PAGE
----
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Internet news aggregators relieved over proposed EU copyright changes

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In a move that will come as a relief to internet news aggregators such as Google News and the Huffington Post, the European Parliament has confirmed in principal the rules to be covered under the European Copyright Directive. The proposed reforms, which have been two years in the making, are still subject to final review but in draft form they would appear to assuage news aggregators who feared that they may face copyright legal action or other penalties for displaying short pieces of content – known as ‘snippets’ – from other, third party sources.

The most contentious part of the proposals that deal with the use and publication of news ‘snippets’ come under articles 11 and 13 of the draft legislation. The Article 11 wording now indicates that news aggregators can freely share ‘snippets’ of news articles, provided they do not ’abuse’ this right and that the snippet is ‘very short’. This contrasts with the original proposals which indicated that aggregators would need to obtain a licence to share such snippets. The original proposals suggested they have to obtain a licence first.According to the agreement, the uploading of protected works for purposes of criticism, quotation, parody or caricature has also been protected.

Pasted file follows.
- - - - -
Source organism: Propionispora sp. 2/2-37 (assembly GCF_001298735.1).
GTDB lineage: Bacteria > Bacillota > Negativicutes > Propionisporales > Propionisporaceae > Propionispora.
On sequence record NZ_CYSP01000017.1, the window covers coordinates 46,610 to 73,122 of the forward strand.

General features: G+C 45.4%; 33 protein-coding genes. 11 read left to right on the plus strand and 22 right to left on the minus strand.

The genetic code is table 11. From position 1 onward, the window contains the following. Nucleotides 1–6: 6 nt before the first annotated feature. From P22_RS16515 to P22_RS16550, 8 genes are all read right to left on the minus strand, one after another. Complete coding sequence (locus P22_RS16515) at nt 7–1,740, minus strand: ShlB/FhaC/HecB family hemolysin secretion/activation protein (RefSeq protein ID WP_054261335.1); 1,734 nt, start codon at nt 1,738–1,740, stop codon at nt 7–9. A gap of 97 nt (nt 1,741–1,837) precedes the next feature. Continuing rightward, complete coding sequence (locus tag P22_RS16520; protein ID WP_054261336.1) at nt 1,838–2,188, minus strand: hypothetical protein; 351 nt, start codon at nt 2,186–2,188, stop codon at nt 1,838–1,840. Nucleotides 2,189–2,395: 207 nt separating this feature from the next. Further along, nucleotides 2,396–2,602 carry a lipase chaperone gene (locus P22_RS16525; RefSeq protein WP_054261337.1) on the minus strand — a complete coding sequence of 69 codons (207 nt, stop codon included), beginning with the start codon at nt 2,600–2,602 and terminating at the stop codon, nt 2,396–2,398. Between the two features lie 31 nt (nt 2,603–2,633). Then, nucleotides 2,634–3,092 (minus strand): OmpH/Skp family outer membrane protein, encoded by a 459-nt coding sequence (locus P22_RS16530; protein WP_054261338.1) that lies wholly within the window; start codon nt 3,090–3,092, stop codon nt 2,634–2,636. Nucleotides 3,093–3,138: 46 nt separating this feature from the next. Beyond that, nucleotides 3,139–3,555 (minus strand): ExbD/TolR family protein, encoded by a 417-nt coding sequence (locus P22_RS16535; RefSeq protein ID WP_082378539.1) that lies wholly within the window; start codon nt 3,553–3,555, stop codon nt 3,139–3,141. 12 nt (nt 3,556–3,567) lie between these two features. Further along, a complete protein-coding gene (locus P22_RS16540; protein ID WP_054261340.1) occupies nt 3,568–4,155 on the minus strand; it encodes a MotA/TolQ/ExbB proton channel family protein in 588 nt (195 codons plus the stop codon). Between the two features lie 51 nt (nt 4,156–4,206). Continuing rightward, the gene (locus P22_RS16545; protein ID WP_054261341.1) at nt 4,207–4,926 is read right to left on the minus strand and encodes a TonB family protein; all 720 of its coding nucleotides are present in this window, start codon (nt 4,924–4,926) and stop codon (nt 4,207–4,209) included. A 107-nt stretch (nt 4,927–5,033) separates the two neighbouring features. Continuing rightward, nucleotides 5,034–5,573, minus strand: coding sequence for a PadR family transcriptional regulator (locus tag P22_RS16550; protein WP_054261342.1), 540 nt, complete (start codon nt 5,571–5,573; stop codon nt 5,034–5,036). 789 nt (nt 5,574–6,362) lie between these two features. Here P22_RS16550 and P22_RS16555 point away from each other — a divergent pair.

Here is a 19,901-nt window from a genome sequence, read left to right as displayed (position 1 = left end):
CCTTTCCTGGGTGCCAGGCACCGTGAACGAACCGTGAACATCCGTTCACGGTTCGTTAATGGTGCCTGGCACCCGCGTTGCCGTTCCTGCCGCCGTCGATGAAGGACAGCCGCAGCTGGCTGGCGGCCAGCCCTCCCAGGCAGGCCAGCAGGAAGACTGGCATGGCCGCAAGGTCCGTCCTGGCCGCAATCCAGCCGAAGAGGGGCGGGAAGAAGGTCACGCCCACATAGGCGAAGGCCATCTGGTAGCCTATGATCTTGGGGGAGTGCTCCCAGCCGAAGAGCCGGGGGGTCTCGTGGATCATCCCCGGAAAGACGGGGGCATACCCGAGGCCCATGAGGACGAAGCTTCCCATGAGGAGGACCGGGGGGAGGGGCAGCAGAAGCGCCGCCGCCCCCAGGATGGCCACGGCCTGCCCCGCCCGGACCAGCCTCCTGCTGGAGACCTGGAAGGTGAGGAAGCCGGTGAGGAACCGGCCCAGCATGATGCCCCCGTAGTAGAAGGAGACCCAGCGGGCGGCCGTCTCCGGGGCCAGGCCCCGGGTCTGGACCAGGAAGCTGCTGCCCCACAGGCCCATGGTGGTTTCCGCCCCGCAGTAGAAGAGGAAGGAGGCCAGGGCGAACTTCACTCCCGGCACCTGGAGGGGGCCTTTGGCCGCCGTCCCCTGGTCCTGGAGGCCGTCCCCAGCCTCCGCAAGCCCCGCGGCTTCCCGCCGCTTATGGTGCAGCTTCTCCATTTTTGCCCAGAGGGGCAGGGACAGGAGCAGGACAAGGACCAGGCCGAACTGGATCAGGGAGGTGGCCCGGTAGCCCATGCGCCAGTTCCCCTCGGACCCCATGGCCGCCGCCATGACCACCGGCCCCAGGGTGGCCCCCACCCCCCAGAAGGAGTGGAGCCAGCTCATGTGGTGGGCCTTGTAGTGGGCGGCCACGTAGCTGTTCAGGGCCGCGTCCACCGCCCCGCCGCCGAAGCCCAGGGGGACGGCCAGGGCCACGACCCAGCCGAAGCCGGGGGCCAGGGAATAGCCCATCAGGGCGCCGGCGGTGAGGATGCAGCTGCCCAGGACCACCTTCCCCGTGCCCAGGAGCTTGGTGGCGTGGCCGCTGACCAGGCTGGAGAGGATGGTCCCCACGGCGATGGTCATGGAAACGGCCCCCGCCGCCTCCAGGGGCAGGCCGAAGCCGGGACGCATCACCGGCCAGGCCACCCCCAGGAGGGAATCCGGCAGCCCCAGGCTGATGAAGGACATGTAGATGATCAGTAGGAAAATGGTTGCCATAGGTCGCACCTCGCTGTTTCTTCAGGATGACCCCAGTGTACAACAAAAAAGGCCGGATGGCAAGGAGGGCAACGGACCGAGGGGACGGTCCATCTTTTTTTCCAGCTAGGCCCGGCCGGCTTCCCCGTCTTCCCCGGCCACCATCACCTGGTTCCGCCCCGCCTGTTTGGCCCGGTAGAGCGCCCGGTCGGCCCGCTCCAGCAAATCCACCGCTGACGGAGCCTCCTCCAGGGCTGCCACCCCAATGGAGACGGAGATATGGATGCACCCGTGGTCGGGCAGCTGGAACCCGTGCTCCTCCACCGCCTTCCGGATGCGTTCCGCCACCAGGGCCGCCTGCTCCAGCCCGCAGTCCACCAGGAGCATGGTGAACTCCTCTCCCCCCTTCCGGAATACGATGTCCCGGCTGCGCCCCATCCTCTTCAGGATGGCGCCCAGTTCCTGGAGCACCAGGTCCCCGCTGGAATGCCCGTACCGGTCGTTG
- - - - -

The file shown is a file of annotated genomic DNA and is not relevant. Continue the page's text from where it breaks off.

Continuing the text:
Kathy Berry, a lawyer at Linklaters, said the changes are likely to mean that internet news aggregators will be able to maintain their current business model and therefore Article 11 'no longer has any real teeth’. She added:

If article 11 does not require news aggregators to compensate press publishers, it is not clear what it will, or is intended to, achieve in practice”

The general feeling seems to suggest that it will be up to the courts to decide whether news platforms and aggregators have made ‘best efforts’ to avoid copyright infringement and what ‘very short extracts’ are excluded from the new press publishers’ right under article 11.

Do you to take legal action over a copyright issue?

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